A great variety of little creatures come to mind, crawling, flying, buzzing. There are caterpillars which eat the green leaves so greedily, which afterward hide away in chrysalis or cocoon, and by and by fly about as bright butterflies or moths, sipping sweetness from the flowers. There are the hungry locusts and grasshoppers which have less beauty, and which in some countries come in clouds devouring every green thing. There are the industrious bees which fly about with their busy hum gathering honey for their hives. There are flies which are attracted in swarms to any sweetness or to any unclean thing. There are stinging and biting creatures too, which annoy us and exhaust our patience.
The most highly developed insects, in their mature state, have wings and remind us of the birds as they flit about among the flowers. But they are much less noble creatures than birds; they are feeble things and not highly organized; they seldom fly high, but are attracted from one object to another, and are much at the mercy of the winds. The birds correspond to the affections for thinking spiritually; for thinking of human life and the principles which relate to it. The insects must also correspond to affections for thinking, but of the most trifling kind. A thousand thoughts flit through the mind, suggested by what we see and hear, turning lightly from one attractive object to another, or blown here and there as if by chance. Thoughts of this kind, closely connected with the impressions of the senses, are first developed in little children, and they are plenty in our minds. (AE 543) Some of these thoughts are lovely; some are vile. Some, like insects which will not be driven away from the sweet they love, persist in keeping before the mind a fascinating scene, or a tune which we have heard. The trifling enjoyments in thinking of these passing impressions, are the insects of the mind. (AC 9331, 7441) The insects are food alike for birds and fishes and serpents. So the thoughts springing from the impressions of the senses may give rise to spiritual thoughts, or may be mere Matters of scientific interest, or may minister to the love of sensual pleasure. Thoughts of beauty, for example, silently spoken by the flowers, may minister to spiritual thoughts of the sweet graces of human character and of the perfect goodness of the Lord; or they may be valued only as increasing our knowledge of certain species of plants; or they may simply gratify our love for pleasant impressions.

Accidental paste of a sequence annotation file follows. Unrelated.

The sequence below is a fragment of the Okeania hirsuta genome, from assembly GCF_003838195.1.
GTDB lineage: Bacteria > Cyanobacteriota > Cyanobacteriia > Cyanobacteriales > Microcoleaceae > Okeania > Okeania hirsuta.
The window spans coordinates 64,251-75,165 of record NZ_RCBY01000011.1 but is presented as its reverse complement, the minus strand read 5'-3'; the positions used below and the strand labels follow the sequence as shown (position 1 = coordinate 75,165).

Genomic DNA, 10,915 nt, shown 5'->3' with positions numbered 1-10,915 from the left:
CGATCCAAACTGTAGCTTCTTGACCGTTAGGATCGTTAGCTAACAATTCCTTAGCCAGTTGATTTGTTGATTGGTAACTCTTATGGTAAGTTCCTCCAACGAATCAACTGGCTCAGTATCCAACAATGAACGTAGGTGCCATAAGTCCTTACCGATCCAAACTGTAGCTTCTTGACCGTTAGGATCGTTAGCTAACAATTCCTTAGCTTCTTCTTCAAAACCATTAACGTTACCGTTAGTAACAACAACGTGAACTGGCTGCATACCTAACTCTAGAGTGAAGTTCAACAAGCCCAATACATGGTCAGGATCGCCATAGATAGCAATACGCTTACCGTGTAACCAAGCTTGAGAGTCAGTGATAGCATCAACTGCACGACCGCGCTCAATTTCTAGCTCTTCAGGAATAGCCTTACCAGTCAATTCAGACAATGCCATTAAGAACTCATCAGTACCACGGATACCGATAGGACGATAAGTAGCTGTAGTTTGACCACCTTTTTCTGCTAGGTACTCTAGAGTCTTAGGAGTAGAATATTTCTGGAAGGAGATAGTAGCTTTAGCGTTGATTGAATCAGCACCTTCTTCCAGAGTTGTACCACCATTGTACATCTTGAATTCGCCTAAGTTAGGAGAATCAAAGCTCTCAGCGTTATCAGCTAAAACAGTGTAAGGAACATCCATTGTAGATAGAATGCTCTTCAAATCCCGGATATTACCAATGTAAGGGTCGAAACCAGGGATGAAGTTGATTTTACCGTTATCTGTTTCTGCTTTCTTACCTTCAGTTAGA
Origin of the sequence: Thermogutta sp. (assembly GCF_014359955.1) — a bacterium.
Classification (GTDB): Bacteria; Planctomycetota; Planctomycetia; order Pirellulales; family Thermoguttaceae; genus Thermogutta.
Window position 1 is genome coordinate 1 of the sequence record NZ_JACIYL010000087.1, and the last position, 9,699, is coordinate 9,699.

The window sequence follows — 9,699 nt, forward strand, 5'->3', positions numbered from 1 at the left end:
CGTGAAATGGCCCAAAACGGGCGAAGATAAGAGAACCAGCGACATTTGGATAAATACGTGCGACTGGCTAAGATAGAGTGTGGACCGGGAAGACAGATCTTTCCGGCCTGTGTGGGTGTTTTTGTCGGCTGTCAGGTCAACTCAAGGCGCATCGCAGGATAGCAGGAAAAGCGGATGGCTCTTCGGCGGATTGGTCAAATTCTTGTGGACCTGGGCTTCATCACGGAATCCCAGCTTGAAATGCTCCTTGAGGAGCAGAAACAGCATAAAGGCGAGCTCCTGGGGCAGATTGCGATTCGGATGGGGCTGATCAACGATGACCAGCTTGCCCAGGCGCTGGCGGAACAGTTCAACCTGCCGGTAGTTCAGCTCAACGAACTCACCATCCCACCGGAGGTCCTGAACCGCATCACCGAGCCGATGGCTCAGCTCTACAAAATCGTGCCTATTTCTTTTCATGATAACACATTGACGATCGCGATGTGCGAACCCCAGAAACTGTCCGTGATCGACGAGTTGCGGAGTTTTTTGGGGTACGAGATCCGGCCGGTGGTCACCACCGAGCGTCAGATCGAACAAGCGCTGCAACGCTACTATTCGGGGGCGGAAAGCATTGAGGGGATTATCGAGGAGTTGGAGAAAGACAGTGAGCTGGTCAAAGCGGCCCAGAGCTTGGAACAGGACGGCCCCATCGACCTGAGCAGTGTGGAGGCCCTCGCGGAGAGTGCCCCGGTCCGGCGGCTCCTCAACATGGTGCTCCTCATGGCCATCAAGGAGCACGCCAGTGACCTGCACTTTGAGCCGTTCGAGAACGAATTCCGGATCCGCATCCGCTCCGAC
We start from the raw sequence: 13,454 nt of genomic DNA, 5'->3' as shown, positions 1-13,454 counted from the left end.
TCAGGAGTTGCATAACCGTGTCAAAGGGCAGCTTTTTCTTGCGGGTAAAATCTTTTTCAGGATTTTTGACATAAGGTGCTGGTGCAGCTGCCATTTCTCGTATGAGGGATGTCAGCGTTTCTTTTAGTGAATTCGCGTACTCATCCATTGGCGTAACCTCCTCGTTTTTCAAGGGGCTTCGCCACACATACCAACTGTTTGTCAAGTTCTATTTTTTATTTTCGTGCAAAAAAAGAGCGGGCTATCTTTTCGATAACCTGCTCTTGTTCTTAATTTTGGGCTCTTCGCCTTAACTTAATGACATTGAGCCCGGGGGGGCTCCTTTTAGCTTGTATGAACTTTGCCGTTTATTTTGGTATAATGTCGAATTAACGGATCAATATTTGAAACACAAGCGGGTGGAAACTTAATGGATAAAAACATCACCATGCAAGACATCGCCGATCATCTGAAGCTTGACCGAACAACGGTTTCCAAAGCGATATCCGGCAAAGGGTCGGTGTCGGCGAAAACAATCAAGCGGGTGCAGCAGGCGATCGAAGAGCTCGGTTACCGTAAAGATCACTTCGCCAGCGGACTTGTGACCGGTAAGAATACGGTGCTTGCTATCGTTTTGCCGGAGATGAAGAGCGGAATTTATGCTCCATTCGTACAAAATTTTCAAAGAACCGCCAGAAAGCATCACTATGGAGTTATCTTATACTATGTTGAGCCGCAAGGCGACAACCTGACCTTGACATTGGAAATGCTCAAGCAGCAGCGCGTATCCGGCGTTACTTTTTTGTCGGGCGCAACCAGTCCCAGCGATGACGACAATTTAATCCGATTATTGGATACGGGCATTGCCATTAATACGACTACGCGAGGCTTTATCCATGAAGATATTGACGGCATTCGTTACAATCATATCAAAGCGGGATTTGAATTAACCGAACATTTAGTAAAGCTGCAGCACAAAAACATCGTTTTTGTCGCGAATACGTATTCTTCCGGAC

In a general way it is easy to classify these insect thoughts. Some of them delight in beauty. They love to see and recall the beauties of nature or of art, or beauties of speech and manner. They delight to picture even the outward beauties of heaven. Such affections for thinking of beauty are lovely mental insects. They seem like butterflies and moths which in their colors express such pure delight.